If you have well water, you almost certainly have a pressure tank. The well pump runs until the pressure in the tank (and the overall system) is up to a predesignated level, then shuts off. The tank pressure then pushes water through the system until the pressure drops to a lower predetermined level. Then the pump motor kicks in again. This is supposed to maintain a relatively even pressure at the faucets.
If your pressure tank is not functioning (there is an air valve and an internal separator between water and the air in the tank and the water, either of which can cease to work correctly) this can interfere with maintaining satisfactory pressure and can cause the pump motor to run too frequently. There is also a pressure guage/valve/relay setup, usually a short pipe stem off the main water line near the pressure tank. If that pipe or valve get clogegd or optherwise stop working properly, the relay doesn't trip at the right time and the pressure can drop very low (even to zero) before pump kicks in again, raising the pressure.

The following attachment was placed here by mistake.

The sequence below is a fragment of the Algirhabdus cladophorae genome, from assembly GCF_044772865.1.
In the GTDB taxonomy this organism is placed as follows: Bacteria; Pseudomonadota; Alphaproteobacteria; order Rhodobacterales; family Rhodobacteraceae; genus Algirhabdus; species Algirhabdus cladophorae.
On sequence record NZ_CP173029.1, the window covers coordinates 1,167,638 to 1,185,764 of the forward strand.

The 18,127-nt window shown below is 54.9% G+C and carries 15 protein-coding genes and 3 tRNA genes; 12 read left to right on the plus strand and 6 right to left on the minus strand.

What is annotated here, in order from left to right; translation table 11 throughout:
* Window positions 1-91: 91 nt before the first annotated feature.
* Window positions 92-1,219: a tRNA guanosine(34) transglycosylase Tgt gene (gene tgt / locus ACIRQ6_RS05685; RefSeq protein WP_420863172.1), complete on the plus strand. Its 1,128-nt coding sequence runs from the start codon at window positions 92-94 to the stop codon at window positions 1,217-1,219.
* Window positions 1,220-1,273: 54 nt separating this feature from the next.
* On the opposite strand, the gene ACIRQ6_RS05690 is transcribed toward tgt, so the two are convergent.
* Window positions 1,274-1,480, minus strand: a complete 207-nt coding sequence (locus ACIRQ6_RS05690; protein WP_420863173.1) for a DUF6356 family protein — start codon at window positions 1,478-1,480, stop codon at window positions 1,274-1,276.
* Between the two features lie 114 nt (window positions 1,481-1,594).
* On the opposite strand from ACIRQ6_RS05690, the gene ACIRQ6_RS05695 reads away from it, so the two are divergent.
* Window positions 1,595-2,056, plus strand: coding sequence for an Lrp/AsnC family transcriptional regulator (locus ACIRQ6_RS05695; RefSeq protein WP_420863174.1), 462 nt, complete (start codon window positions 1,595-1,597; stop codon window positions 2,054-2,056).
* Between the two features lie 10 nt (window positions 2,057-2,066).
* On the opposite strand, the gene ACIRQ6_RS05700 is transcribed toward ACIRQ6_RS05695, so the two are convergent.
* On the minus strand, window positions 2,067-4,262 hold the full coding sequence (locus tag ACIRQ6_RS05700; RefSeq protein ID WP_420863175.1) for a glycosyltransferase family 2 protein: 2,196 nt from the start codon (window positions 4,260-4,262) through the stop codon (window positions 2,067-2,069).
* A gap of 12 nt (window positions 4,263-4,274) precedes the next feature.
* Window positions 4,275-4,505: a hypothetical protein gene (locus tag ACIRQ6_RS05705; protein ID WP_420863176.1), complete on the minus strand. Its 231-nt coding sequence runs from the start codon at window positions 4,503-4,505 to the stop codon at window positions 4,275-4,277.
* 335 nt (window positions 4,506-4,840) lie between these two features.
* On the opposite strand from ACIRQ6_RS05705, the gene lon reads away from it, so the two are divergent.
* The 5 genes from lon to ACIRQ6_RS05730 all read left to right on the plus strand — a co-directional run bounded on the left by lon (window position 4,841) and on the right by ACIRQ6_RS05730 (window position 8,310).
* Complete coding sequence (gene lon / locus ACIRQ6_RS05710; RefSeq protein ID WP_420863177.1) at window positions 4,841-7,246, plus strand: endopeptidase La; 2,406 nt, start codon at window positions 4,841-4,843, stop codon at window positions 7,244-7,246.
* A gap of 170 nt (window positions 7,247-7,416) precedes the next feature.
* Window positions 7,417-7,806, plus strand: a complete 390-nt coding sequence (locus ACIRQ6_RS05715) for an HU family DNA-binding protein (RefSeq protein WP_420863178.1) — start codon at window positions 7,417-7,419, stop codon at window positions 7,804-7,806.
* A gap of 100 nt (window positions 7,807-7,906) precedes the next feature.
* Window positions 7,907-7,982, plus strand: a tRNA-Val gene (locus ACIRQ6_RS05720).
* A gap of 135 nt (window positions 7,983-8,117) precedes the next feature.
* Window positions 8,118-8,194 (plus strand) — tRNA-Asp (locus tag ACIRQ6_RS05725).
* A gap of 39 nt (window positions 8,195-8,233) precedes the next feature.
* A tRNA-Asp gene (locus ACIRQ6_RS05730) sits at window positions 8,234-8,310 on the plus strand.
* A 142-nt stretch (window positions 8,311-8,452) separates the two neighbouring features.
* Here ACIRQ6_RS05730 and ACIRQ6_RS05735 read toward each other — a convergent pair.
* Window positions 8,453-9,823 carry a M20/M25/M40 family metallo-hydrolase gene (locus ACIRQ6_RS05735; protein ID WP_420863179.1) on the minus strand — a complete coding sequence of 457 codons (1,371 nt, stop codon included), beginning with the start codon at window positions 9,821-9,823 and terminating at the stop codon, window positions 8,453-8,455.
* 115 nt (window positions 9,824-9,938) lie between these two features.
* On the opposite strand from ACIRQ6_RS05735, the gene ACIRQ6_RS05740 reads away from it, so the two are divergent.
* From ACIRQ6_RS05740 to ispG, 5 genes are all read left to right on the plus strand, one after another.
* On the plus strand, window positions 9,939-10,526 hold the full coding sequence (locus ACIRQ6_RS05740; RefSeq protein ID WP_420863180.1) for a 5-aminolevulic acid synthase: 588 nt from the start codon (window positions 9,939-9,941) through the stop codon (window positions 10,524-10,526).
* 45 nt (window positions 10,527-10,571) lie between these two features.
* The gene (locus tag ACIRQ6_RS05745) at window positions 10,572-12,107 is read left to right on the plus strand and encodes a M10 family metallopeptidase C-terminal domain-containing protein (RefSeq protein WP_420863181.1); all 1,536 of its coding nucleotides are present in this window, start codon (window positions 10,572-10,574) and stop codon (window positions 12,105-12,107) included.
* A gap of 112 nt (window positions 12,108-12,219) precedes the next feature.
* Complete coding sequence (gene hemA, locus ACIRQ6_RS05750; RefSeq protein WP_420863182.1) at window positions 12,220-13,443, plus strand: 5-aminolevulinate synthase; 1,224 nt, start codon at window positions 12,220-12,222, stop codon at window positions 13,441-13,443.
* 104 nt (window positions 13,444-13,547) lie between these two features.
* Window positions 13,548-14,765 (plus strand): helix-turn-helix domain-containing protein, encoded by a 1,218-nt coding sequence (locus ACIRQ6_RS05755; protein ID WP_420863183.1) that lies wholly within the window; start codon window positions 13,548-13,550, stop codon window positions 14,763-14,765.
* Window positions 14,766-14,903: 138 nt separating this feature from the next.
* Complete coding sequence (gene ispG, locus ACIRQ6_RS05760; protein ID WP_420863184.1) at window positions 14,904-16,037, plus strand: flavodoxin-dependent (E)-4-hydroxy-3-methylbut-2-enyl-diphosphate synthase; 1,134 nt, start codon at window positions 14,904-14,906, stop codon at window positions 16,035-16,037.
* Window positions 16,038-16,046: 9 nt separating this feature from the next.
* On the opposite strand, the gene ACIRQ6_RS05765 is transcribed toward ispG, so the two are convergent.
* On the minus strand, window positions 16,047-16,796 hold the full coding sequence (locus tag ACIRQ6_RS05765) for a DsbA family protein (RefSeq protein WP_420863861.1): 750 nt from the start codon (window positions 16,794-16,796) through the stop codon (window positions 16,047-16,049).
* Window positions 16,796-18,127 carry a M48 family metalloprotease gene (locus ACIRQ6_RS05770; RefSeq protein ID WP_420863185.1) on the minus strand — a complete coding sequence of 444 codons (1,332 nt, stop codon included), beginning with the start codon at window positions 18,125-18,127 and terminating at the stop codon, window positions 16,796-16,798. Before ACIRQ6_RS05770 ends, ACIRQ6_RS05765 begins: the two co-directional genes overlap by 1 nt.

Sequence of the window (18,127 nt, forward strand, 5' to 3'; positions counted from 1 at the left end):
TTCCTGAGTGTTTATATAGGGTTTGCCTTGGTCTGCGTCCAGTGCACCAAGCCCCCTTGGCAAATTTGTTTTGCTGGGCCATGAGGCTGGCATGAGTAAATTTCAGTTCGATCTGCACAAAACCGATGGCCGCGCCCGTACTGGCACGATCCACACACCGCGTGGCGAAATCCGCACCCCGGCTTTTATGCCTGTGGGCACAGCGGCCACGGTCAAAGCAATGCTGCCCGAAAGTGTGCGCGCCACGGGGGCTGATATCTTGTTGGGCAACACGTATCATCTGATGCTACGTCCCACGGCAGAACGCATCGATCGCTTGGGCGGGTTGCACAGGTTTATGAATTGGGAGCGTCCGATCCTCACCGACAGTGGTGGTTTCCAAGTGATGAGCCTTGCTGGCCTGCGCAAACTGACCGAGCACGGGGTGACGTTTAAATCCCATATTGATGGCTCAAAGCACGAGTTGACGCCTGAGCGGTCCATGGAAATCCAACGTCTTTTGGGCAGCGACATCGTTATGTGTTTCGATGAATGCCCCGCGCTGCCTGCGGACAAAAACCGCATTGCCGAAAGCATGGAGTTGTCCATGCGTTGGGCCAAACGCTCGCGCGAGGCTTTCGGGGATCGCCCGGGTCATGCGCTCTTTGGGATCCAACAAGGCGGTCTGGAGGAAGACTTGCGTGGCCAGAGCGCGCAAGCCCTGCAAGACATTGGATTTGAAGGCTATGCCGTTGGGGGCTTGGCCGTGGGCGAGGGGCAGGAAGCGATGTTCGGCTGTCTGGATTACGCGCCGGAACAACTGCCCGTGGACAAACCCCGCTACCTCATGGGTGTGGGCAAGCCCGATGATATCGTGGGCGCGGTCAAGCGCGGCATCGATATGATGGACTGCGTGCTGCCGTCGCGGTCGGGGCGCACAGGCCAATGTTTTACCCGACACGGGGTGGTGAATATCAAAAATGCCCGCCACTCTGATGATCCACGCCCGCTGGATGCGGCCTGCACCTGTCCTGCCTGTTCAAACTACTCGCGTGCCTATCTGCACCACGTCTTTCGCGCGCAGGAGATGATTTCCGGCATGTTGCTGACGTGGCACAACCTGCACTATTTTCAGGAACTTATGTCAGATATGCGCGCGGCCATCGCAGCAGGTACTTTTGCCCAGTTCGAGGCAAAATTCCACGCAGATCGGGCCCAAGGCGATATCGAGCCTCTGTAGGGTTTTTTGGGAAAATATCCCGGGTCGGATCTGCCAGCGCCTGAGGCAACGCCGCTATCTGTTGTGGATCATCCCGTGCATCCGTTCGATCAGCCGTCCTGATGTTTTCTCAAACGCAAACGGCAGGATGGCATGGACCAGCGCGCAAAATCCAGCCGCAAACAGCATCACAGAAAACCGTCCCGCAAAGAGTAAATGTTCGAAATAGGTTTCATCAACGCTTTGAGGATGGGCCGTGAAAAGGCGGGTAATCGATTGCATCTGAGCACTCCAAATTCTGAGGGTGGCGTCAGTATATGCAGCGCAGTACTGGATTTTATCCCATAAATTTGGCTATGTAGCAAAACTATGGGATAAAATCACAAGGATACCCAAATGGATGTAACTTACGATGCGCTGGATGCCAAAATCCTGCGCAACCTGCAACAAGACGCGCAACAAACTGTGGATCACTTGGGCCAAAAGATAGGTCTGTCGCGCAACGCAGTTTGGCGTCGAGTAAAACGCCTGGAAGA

You need someone to determine whether it is the tank or the pressure guage setup that is not functioning and act accordingly. Tanks are several hundreds of dollars, but a pressure valve fix is much less.